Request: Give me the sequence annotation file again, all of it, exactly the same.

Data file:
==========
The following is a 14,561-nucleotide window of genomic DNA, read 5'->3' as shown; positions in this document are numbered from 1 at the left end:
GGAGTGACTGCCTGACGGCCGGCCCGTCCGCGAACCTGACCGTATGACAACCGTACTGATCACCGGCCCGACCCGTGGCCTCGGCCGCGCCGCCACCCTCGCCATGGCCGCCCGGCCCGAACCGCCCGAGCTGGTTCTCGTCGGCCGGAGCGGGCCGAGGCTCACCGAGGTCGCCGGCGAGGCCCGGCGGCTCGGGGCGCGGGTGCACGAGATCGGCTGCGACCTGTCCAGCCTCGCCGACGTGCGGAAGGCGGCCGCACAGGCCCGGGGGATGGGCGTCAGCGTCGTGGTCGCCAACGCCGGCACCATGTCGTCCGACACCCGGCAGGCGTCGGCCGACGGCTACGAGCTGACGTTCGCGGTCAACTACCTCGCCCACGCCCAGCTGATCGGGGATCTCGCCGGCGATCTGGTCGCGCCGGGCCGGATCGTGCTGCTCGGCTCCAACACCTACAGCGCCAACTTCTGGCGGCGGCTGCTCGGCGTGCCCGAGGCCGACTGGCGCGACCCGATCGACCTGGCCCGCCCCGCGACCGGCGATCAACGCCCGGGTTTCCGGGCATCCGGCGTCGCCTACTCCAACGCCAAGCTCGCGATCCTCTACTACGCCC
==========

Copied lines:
The following is a 14,561-nucleotide window of genomic DNA, read 5'->3' as shown; positions in this document are numbered from 1 at the left end:
GGAGTGACTGCCTGACGGCCGGCCCGTCCGCGAACCTGACCGTATGACAACCGTACTGATCACCGGCCCGACCCGTGGCCTCGGCCGCGCCGCCACCCTCGCCATGGCCGCCCGGCCCGAACCGCCCGAGCTGGTTCTCGTCGGCCGGAGCGGGCCGAGGCTCACCGAGGTCGCCGGCGAGGCCCGGCGGCTCGGGGCGCGGGTGCACGAGATCGGCTGCGACCTGTCCAGCCTCGCCGACGTGCGGAAGGCGGCCGCACAGGCCCGGGGGATGGGCGTCAGCGTCGTGGTCGCCAACGCCGGCACCATGTCGTCCGACACCCGGCAGGCGTCGGCCGACGGCTACGAGCTGACGTTCGCGGTCAACTACCTCGCCCACGCCCAGCTGATCGGGGATCTCGCCGGCGATCTGGTCGCGCCGGGCCGGATCGTGCTGCTCGGCTCCAACACCTACAGCGCCAACTTCTGGCGGCGGCTGCTCGGCGTGCCCGAGGCCGACTGGCGCGACCCGATCGACCTGGCCCGCCCCGCGACCGGCGATCAACGCCCGGGTTTCCGGGCATCCGGCGTCGCCTACTCCAACGCCAAGCTCGCGATCCTCTACTACGCCC